34. 34. # 9 - Decide early on if you want to stay in academia or go into industry 35 Academia Industry • PhD highly recommended • Take your time to find compatible supervisor + Freedom to pursue own ideas + Very flexible working hours + Work independently - Steep & competitive career ladder (postdoc >> PI/prof) - Lower pay - Publish or perish • PhD beneficial (to get in), but not necessarily required for daily work (e.g. build/maintain databases) + More frequent (positive) feedback + Higher pay + Job security - More (external) deadlines - Higher pressure to get things done See also “Ten Simple Rules for Choosing between Industry and Academia” (David B. Searls, 2009)
  35. 35. # 10 - Stay informed & get connected  Follow literature and blogs  http://en.wikipedia.org/wiki/List_of_bioinformatics_journals  http://www.homolog.us/blogs/blog/2012/07/27/how-to-stay- current-in-bioinformaticsgenomics/  Subscribe via RSS feeds  http://feedly.com or others  Platform independent (e.g. read on your phone)  Bioinformatics Q&A forums  http://www.biostars.org (highly recommended)  http://seqanswers.com/ (focus on NGS)  http://www.reddit.com/r/bioinformatics/ (student-oriented)  Other  http://bioinformatics.org – fosters collaboration in bioinformatics  http://www.researchgate.net – “Facebook” for researchers  German bioinformatics group on XING (https://www.xing.com/net/pri485482x/bin) 36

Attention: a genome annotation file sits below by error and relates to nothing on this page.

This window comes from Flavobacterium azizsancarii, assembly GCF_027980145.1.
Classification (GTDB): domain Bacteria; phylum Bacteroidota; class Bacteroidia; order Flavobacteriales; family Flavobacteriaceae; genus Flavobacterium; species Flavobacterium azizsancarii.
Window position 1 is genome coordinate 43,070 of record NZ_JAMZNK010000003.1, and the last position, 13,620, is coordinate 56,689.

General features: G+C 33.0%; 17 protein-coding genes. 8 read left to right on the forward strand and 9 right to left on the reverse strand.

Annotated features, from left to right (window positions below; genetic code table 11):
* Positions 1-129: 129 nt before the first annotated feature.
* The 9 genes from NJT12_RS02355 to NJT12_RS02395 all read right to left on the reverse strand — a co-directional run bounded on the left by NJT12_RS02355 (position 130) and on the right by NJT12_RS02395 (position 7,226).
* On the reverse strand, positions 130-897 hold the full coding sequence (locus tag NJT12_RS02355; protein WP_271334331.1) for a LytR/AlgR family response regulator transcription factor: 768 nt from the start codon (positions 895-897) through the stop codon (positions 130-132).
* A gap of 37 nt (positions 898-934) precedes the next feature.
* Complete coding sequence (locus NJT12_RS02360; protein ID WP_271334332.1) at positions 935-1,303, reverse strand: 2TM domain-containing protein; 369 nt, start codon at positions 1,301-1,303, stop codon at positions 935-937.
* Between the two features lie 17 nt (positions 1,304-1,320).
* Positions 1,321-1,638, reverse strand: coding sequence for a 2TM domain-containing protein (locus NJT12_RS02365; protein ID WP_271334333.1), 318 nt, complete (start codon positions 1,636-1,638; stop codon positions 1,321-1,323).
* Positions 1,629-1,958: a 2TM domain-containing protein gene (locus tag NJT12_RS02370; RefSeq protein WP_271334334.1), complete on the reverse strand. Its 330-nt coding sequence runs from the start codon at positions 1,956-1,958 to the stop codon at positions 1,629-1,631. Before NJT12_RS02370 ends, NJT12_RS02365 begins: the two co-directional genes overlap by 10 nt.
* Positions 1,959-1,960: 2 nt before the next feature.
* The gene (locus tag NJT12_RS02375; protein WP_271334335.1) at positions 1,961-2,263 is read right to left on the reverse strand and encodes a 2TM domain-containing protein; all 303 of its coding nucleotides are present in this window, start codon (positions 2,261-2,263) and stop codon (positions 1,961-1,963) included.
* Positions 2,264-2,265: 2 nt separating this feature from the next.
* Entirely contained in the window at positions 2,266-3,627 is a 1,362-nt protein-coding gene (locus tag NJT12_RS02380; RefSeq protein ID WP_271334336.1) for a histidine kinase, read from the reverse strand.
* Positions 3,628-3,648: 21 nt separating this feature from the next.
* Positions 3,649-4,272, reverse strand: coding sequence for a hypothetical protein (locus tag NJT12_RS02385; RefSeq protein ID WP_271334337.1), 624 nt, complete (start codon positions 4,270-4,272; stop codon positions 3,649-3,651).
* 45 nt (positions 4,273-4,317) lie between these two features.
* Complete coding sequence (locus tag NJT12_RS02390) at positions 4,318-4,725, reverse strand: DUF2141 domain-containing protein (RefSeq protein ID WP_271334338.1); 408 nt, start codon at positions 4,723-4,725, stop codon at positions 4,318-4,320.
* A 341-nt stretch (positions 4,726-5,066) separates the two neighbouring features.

36. 36. Conclusion  As bioinformatician, you will be at the forefront of one of the greatest scientific enterprises of our time  Biologists overwhelmed with massive data sets  YOU will get to see exciting results first  Requires integration of knowledge from many domains  IT, biology, medicine, statistics, math, …  Knowing your informatics toolbox AND understanding the biological question is what makes you very valuable 37
  37. 37. Thank you! Christian Frech frech.christian@gmail.com 38
  38. 38. Further Reading  “So you want to be a computational biologist?” http://www.nature.com/nbt/journal/v31/n11/full/nbt.2740.html  “What It Takes to Be a Bioinformatician” http://nav4bioinfo.wordpress.com/2013/03/19/what-it-takes-to-be-a-bioinformatician/  “The alternative „what it takes to be a bioinformatician‟” https://biomickwatson.wordpress.com/2013/03/18/the-alternative-what-it-takes-to-be-a-bioinformatician/  “So You Want To Be a Computational Biologist, Or A Bioinformatician?” http://www.checkmatescientist.net/2013/11/so-you-want-to-be-computational.html  “Being a bioinformatician is hard” http://www.bioinformaticszen.com/post/being-a-bioinformatician-is-hard/  “How not to be a bioinformatician” http://www.scfbm.org/content/7/1/3  “Ten Simple Rules for Reproducible Computational Research” http://www.ploscollections.org/article/info%3Adoi%2F10.1371%2Fjournal.pcbi.1003285  “Ten Simple Rules for Getting Ahead as a Computational Biologist in Academia” http://www.ploscollections.org/article/info%3Adoi%2F10.1371%2Fjournal.pcbi.1002001;jsessionid=6D5D844E0E2 E21C9E565378C7F714D76  “A Quick Guide for Developing Effective Bioinformatics Programming Skills” http://www.ploscompbiol.org/article/info%3Adoi%2F10.1371%2Fjournal.pcbi.1000589  “What Is Really the Salary of a Bioinformatician/Computational Biologist?” http://www.homolog.us/blogs/blog/2014/04/02/what-is-really-the-salary-of-a-bioinformaticiancomputational- biologist/ 39